Thirteen arts and cultural institutions have made the most recent top 400 list of American charities, ranked by the donations they took in.
They include one Southern California organization, the San Diego Zoo, which raised $57.65 million to rank 363rd.
Also in the Top 400 list compiled by the Chronicle of Philanthropy were the Smithsonian Institution and five other museums, four performing arts organizations, one hybrid (the Woodruff Arts Center in Atlanta, whose tenants include the High Museum of Art, the Atlanta Symphony and the Alliance Theatre), and the George W. Bush Presidential Museum and Library, which opened this year in Dallas.
Of the top 50 charities, 16 were universities, including No. 30 USC ($491.85 million) and No. 45 UCLA ($344.2 million). USC was the fourth most-successful fundraiser nationally among universities, behind Stanford, Harvard and Yale; UCLA was 13th among universities.
Also making the top 400 list were the California State University system (84th overall), UC San Diego (160), UC Santa Barbara (209) CalTech (223) and UC Irvine (288).
The rankings, published Monday, cover donations that organizations received in 2012 or in fiscal years straddling 2011 and 2012. The Chronicle found that the growth rate for donations to the top 400 recipients declined from about 8% in 2011 to 4% in 2012. It projects a 1% decrease in donations in 2013, based on estimates from 88 organizations. It said that only about half the organizations in the top 400 list are raising more money annually now than they did in 2007.
The Smithsonian Institution, which oversees multiple museums in Washington and New York City, as well as the National Zoo, was the top magnet for cultural donations, ranking 95th with $210.46 million. The Chronicle didn’t count the $811.5 million appropriation the Smithsonian received from the federal government in 2011-12.
The San Francisco Museum of Modern Art’s campaign to build a new wing helped it quintuple its donations to $180.96 million in 2011-12. Its ranking, 122nd, was the second-highest for a cultural institution.President Bush’s museum and library ($72.85 million), the Kennedy Center for the Performing Arts in Washington D.C. ($57.57 million), the Woodruff Center ($54.06 million) and the Museum of Fine Arts, Boston ($53.56 million) were the only other cultural organizations making the list that are not based in New York City. They ranked 307th, 365th, 382nd and 391st, respectively.
New York’s big cultural fundraisers were the Metropolitan Museum of Art (138), Metropolitan Opera (158), Museum of Modern Art (224), American Museum of Natural History (267) and Carnegie Hall (296). Their donations for the year ranged from $74.2 million to $166.54 million.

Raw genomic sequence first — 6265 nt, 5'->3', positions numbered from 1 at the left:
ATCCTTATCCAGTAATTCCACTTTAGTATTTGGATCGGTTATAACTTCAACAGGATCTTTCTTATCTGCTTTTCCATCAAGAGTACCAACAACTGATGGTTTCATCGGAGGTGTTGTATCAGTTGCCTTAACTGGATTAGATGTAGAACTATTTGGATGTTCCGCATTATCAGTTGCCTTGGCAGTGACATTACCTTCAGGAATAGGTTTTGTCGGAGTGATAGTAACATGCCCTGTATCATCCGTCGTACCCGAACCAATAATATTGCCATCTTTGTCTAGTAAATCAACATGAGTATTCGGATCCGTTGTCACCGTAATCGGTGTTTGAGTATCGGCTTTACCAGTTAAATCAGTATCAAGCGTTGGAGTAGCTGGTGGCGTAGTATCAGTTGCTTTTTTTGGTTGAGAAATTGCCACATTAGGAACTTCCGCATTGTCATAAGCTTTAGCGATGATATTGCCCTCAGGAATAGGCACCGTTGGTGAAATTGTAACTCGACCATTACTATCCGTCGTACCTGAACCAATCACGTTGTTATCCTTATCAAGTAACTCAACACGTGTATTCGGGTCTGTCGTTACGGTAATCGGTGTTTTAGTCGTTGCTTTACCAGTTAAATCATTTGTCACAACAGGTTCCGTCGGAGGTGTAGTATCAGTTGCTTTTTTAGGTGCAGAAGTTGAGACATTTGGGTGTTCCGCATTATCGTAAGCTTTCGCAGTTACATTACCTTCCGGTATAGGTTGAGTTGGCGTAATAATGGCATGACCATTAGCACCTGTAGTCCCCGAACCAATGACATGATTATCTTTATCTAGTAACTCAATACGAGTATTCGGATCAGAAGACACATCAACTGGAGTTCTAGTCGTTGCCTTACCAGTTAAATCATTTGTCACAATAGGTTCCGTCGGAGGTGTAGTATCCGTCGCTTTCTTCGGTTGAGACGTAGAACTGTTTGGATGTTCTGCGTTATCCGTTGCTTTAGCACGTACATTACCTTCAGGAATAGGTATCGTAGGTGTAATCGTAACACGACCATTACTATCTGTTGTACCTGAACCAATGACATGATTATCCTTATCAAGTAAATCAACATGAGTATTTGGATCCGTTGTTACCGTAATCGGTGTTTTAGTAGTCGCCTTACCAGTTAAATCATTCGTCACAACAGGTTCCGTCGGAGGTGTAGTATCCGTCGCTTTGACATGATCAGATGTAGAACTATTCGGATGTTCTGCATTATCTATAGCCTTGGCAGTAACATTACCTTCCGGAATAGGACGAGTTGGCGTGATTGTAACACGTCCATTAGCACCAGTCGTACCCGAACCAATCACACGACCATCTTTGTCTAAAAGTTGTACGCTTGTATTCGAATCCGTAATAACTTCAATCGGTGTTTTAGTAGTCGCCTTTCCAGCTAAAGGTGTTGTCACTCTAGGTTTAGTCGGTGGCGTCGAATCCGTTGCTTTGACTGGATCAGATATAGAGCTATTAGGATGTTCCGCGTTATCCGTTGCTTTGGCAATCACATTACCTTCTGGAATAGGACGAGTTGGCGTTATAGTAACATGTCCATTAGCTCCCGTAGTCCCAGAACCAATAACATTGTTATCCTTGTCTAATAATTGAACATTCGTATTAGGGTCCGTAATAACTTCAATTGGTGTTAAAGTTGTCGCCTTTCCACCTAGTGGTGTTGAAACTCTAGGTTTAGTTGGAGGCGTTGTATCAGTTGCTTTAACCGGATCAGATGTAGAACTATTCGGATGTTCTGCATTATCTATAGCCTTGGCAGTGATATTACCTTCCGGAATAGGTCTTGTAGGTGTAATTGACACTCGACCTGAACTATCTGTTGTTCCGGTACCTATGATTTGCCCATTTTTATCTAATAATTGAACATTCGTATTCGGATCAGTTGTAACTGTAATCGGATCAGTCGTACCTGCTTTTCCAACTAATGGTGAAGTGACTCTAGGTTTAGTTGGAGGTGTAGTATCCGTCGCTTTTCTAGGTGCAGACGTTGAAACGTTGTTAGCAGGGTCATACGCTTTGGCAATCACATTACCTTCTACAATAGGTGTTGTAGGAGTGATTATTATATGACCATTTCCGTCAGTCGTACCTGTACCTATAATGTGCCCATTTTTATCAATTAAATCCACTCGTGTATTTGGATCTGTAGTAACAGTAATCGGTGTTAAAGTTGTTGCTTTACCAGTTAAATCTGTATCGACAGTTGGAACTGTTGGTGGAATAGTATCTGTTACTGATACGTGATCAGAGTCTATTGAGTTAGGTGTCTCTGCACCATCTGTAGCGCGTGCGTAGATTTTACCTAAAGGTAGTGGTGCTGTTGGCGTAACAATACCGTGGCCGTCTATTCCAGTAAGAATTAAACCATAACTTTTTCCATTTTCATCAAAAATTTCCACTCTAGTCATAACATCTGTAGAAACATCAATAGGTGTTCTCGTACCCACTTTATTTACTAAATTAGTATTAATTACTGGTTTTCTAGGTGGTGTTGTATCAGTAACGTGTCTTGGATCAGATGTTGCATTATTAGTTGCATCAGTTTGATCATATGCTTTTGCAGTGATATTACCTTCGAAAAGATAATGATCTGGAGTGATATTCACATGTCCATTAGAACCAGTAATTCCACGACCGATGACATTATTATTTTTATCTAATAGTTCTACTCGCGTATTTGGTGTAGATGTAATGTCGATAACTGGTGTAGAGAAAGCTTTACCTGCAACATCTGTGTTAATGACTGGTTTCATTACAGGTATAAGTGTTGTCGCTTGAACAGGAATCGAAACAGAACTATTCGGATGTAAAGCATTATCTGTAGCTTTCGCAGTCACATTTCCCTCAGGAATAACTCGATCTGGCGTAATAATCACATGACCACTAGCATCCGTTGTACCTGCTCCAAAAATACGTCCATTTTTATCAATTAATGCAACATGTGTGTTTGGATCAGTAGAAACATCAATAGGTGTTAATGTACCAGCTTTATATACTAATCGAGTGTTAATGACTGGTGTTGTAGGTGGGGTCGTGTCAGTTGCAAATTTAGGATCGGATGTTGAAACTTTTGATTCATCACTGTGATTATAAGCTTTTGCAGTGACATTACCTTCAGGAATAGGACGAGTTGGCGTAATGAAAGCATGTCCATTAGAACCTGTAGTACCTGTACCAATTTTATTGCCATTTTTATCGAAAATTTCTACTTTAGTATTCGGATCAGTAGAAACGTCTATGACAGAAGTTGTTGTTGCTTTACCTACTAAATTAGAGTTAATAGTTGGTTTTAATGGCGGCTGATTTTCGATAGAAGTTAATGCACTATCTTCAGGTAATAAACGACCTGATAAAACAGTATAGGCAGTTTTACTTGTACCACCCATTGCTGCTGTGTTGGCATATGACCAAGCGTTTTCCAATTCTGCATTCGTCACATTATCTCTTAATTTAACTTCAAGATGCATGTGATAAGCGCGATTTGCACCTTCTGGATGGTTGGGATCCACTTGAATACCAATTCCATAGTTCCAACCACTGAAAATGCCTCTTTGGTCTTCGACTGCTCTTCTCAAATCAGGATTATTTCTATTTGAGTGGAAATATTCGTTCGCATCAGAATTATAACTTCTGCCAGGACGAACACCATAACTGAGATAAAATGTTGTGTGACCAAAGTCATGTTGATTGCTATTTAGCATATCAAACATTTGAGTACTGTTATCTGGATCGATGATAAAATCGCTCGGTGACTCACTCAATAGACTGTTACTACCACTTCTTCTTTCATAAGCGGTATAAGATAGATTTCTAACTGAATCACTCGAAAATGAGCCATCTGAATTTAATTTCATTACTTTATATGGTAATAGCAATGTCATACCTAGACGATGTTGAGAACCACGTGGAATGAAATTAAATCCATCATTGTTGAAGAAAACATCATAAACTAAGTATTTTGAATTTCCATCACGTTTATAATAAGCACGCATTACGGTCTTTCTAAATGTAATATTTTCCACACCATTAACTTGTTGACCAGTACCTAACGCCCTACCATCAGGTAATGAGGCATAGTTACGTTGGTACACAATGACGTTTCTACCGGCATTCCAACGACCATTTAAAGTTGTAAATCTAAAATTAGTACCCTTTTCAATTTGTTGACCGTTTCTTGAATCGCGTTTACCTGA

The Public Broadcasting Service ranked 105th with $198.88 million; the other public broadcasting outlets on the list were Boston’s WGBH (198), New York’s WNET (250) and San Francisco’s KQED (370).
The Entertainment Industry Foundation, which calls itself “Hollywood’s Leading Charity” and makes grants nationwide, but not primarily in the arts, ranked 364th, raising $57.64 million.
The top three charities overall were United Way Worldwide ($3.93 billion); Fidelity Charitable, a wing of the Fidelity investment company that manages so-called “donor-advised funds” for individual clients who earmark investments for charity and can designate where the money eventually goes ($3.28 billion); and the Salvation Army ($1.89 billion).
The other charities on the list with missions focused primarily on Los Angeles were the California Community Foundation (162nd, with $134.82 million in donations), City of Hope cancer research hospital (218), the Jewish Community Foundation of Los Angeles (332), Children’s Hospital Los Angeles (341) and Cedars-Sinai Medical Center (373).
The Chronicle of Philanthropy reported that “the rising fortunes of the wealthy in the post-recession economy spurred a flood of multimillion-dollar gifts in 2012,” and that the trend has more than doubled in 2013. It counted $8 billion in gifts of $1 million or more as of early October, compared to just under $3.8 billion for the same period in 2012.
Meanwhile, the Chronicle reported, “many…charities…which rely on a broad pool of donations from Americans at all income levels continue struggling to win support.”